Typos and Plot Holes: An Ode to Error

For this blog post, I’m going to make fun of myself and some of the crazy stuff I find in first drafts of my novels. I hope you’ll laugh with me. If you want to laugh at me, that’s okay too, just remember I do fix this stuff.

Going through a first draft involves lots of easy fixes: thats that should be whos, weres that should be wheres. A few things are more involved: clarifying a character’s motivation, finding the right balance of action and introspection, getting the word count down to a reasonable level. And some things cause giggles.

Here are a few examples:

Penicillin regiment instead of a penicillin regimen. Can’t you just see row upon row of syringes marching along with M1s slung over their shoulders?

Two liters instead of two litters—because in addition to being unable to walk, the characters in that scene were thirsty. Too bad soda wasn’t packaged in plastic bottles until twenty-five years after WWII.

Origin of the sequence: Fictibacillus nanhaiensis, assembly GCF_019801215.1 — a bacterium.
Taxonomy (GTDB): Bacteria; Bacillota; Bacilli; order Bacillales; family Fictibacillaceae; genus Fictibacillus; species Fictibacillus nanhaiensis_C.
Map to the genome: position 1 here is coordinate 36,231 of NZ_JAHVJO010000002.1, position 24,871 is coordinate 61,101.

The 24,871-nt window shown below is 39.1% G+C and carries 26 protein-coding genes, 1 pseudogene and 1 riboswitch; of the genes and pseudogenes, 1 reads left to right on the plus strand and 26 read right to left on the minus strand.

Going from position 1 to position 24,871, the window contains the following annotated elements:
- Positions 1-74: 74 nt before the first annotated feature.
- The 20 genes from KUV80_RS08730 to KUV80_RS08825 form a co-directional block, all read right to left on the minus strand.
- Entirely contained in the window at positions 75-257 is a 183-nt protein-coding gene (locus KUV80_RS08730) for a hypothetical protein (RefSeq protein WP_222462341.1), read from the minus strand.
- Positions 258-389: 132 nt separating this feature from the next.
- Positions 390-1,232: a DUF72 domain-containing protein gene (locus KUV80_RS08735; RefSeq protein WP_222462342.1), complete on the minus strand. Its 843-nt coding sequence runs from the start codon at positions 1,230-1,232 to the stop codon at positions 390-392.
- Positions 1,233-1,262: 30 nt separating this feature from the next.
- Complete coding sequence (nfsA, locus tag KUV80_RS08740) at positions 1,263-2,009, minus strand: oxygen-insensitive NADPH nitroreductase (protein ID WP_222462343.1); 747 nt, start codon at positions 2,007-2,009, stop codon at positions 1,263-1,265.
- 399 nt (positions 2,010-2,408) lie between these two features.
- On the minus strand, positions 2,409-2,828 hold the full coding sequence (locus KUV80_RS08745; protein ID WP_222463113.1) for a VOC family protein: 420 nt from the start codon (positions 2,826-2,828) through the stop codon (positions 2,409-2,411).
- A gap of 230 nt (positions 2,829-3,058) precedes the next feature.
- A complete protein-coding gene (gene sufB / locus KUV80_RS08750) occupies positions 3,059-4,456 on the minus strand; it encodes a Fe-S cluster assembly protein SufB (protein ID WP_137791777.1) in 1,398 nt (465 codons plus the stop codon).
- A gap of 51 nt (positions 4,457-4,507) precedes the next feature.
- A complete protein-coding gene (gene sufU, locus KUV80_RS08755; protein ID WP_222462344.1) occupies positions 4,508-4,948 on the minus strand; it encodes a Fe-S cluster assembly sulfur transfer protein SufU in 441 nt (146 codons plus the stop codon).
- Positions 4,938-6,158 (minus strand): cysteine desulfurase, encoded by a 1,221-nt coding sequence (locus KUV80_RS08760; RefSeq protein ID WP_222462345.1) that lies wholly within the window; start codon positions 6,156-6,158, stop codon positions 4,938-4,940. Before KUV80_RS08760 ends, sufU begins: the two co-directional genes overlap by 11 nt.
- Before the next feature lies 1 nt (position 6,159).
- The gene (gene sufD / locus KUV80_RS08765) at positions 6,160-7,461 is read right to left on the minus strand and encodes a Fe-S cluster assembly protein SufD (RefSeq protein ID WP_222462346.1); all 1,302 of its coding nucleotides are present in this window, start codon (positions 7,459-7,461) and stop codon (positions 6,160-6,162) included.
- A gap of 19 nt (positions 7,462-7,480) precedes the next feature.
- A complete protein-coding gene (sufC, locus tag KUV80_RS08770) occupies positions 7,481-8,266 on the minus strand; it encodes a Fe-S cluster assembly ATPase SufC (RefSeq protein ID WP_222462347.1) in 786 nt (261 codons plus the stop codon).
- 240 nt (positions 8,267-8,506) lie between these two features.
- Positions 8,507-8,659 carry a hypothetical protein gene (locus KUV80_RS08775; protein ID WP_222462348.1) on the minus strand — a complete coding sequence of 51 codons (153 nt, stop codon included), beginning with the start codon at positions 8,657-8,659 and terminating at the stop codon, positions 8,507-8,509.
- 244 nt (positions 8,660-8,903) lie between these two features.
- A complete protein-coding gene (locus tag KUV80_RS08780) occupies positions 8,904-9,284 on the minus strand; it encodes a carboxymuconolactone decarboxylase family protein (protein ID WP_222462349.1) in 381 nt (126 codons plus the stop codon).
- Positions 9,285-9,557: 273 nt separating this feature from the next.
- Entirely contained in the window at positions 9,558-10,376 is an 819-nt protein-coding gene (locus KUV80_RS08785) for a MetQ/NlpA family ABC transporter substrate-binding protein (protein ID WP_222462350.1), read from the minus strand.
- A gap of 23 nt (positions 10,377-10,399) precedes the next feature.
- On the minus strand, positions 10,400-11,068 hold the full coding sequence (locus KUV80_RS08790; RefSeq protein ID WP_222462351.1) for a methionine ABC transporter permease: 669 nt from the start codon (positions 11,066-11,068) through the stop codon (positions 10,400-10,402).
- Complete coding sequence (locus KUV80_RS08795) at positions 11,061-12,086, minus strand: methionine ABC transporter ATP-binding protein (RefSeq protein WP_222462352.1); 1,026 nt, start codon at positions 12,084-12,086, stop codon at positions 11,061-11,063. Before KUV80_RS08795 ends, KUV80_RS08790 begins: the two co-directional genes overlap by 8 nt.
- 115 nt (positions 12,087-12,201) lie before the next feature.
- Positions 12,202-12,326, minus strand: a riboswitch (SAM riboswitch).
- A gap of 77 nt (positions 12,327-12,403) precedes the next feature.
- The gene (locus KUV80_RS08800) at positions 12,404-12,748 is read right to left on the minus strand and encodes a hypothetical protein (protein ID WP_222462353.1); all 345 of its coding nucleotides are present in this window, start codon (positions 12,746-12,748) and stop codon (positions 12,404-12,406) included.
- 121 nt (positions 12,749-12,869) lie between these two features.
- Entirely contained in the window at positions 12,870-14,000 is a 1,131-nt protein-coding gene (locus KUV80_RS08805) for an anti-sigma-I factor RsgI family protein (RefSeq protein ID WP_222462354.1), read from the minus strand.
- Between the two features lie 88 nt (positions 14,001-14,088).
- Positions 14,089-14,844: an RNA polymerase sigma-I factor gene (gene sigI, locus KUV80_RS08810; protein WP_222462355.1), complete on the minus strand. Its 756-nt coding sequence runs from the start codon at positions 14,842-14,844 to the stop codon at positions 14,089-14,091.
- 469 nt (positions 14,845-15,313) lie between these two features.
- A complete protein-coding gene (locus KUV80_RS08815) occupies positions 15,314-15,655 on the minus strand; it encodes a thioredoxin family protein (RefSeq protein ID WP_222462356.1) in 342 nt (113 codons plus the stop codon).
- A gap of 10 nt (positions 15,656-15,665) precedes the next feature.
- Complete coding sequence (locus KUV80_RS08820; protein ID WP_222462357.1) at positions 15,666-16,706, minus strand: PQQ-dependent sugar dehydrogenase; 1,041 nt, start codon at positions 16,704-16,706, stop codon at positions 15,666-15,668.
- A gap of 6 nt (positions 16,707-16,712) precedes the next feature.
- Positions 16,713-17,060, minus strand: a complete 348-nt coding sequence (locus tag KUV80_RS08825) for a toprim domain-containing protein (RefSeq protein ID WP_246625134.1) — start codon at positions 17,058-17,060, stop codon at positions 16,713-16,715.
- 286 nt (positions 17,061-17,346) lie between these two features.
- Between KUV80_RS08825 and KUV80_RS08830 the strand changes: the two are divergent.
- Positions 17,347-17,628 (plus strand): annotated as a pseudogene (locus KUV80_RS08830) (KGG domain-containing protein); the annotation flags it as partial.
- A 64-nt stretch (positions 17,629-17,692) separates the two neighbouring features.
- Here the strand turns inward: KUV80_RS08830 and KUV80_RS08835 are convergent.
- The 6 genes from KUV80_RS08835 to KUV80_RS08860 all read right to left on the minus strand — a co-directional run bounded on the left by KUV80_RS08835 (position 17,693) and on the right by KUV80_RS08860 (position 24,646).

I’ve had characters play a pick-up game of soccer, and shoot the ball into the net—because fancy goal posts always magically appear when you’re playing soccer, right? Especially if the game takes place on a beautiful British manor.

But by far, the best thing I’ve ever found in a first draft was a disappearing bad guy (and no, I don’t write paranormal). The good guys wrestled his weapon away from him and that was it. No one tied him up. No one killed him. He didn’t come back to try again. He just vanished. Good thing I fixed that, huh?

Of course, there are the inevitable typos that do make it into a final book. In a 100,000 word book, 99.9% accuracy would still result in 100 errors. I can hope for fewer problems, but sadly, my books aren’t perfect. For example, page ten of Espionage is missing a set of quotation marks. There are probably other typos in there too, I just haven’t looked beyond the first chapter. I cringe when I see them, and hope my readers will be forgiving.

So what typos or plot holes have you noticed recently? Did they make you laugh, or cringe?

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